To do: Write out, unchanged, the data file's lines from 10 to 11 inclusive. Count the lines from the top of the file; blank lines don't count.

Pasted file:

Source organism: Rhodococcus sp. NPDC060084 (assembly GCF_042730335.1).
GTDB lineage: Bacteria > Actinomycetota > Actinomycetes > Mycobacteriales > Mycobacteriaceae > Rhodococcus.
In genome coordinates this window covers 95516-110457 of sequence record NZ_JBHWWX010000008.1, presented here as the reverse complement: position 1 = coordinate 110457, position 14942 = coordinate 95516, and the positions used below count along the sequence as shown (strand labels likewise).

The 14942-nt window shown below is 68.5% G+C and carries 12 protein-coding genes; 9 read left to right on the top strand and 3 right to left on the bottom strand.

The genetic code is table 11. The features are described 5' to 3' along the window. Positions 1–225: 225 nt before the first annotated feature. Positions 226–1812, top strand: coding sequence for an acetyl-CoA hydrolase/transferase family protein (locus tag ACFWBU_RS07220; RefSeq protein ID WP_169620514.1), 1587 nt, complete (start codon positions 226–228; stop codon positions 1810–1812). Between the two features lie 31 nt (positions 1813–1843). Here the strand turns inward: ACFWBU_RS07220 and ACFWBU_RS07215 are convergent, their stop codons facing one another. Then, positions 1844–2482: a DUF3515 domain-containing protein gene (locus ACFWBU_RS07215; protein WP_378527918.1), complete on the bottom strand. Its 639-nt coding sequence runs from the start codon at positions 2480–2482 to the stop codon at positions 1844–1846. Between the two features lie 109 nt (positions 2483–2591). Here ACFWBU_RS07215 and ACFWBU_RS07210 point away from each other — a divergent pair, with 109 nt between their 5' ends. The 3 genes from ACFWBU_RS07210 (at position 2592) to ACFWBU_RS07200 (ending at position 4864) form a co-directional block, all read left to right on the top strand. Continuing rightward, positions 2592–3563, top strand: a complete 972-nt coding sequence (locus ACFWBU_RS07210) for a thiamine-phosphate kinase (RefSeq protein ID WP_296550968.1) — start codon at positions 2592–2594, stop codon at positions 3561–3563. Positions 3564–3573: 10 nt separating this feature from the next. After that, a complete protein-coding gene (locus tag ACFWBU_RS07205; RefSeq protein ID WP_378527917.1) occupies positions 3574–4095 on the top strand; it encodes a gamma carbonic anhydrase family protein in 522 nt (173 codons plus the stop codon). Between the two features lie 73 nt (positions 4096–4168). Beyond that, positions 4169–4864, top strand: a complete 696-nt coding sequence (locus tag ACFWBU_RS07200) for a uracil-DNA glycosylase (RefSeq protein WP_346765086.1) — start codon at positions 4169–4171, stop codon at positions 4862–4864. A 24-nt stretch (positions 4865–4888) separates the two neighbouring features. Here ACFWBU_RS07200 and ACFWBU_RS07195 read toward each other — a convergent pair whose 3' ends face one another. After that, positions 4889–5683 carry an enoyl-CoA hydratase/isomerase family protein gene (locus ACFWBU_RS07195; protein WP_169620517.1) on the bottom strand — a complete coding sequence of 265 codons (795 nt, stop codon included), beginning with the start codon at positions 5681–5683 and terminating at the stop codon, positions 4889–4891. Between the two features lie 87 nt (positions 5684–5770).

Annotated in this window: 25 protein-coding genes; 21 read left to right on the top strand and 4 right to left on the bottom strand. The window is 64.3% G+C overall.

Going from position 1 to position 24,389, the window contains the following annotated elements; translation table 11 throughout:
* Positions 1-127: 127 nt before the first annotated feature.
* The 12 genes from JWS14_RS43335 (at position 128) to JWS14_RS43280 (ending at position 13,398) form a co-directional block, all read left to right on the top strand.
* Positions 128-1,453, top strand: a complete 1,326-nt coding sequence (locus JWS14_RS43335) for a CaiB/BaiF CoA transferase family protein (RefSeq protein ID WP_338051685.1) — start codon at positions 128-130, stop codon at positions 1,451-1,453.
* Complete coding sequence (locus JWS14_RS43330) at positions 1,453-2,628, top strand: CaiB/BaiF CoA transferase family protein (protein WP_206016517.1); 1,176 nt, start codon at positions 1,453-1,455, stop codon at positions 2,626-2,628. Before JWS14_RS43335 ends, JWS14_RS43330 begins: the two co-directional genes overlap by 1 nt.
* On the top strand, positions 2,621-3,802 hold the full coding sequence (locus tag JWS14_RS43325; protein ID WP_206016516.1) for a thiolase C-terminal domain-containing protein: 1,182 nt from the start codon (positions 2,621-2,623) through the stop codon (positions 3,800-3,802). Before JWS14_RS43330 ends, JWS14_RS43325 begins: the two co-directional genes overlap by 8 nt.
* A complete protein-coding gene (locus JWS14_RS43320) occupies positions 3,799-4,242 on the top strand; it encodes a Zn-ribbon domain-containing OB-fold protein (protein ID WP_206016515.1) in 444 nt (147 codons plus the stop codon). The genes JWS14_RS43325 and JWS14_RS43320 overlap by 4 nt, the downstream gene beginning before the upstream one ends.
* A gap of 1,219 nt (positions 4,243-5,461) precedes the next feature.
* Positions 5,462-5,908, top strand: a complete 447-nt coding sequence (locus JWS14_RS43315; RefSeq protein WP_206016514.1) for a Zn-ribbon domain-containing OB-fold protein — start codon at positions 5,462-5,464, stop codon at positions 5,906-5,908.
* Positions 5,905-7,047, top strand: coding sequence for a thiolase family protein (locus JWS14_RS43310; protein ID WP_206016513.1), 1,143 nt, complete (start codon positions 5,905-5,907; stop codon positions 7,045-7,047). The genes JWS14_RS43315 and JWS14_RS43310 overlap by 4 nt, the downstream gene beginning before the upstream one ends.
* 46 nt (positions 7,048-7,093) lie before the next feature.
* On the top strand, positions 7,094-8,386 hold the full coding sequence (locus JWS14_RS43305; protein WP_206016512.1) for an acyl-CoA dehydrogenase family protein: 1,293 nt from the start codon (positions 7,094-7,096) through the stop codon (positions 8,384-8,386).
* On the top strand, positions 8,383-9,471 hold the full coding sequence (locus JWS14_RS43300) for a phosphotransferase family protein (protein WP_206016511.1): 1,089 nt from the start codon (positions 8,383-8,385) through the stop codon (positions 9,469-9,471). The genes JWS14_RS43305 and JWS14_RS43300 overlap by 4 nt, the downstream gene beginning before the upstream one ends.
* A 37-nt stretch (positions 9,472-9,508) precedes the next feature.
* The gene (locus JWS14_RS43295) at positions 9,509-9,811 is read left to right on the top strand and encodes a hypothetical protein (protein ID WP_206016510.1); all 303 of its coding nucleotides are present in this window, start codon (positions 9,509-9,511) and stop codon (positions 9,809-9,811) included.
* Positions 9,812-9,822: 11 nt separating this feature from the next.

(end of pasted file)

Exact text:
* Positions 128-1,453, top strand: a complete 1,326-nt coding sequence (locus JWS14_RS43335) for a CaiB/BaiF CoA transferase family protein (RefSeq protein ID WP_338051685.1) — start codon at positions 128-130, stop codon at positions 1,451-1,453.
* Complete coding sequence (locus JWS14_RS43330) at positions 1,453-2,628, top strand: CaiB/BaiF CoA transferase family protein (protein WP_206016517.1); 1,176 nt, start codon at positions 1,453-1,455, stop codon at positions 2,626-2,628. Before JWS14_RS43335 ends, JWS14_RS43330 begins: the two co-directional genes overlap by 1 nt.